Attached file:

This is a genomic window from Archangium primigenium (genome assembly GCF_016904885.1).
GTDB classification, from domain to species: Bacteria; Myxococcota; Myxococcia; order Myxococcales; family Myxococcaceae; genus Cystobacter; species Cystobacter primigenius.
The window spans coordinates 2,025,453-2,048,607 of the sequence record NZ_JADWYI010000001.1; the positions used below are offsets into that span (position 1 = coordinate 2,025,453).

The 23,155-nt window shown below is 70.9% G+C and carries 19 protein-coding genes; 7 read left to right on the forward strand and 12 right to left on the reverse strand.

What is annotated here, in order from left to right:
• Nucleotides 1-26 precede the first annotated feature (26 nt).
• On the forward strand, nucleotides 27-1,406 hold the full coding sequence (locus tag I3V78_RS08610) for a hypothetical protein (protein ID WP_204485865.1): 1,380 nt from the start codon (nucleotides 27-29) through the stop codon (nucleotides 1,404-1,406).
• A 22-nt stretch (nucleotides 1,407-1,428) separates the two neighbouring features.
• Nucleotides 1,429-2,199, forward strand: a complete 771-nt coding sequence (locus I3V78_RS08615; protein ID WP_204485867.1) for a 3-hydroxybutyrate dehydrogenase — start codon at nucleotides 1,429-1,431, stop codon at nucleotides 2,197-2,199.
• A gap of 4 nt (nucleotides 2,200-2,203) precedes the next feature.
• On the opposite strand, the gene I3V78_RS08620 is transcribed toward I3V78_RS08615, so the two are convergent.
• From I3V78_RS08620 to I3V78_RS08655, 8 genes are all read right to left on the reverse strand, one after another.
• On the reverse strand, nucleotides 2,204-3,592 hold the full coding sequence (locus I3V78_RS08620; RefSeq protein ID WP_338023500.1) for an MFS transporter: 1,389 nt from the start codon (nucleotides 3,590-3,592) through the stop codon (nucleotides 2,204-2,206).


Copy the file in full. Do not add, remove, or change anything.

This is a genomic window from Archangium primigenium (genome assembly GCF_016904885.1).
GTDB classification, from domain to species: Bacteria; Myxococcota; Myxococcia; order Myxococcales; family Myxococcaceae; genus Cystobacter; species Cystobacter primigenius.
The window spans coordinates 2,025,453-2,048,607 of the sequence record NZ_JADWYI010000001.1; the positions used below are offsets into that span (position 1 = coordinate 2,025,453).

The 23,155-nt window shown below is 70.9% G+C and carries 19 protein-coding genes; 7 read left to right on the forward strand and 12 right to left on the reverse strand.

What is annotated here, in order from left to right:
• Nucleotides 1-26 precede the first annotated feature (26 nt).
• On the forward strand, nucleotides 27-1,406 hold the full coding sequence (locus tag I3V78_RS08610) for a hypothetical protein (protein ID WP_204485865.1): 1,380 nt from the start codon (nucleotides 27-29) through the stop codon (nucleotides 1,404-1,406).
• A 22-nt stretch (nucleotides 1,407-1,428) separates the two neighbouring features.
• Nucleotides 1,429-2,199, forward strand: a complete 771-nt coding sequence (locus I3V78_RS08615; protein ID WP_204485867.1) for a 3-hydroxybutyrate dehydrogenase — start codon at nucleotides 1,429-1,431, stop codon at nucleotides 2,197-2,199.
• A gap of 4 nt (nucleotides 2,200-2,203) precedes the next feature.
• On the opposite strand, the gene I3V78_RS08620 is transcribed toward I3V78_RS08615, so the two are convergent.
• From I3V78_RS08620 to I3V78_RS08655, 8 genes are all read right to left on the reverse strand, one after another.
• On the reverse strand, nucleotides 2,204-3,592 hold the full coding sequence (locus I3V78_RS08620; RefSeq protein ID WP_338023500.1) for an MFS transporter: 1,389 nt from the start codon (nucleotides 3,590-3,592) through the stop codon (nucleotides 2,204-2,206).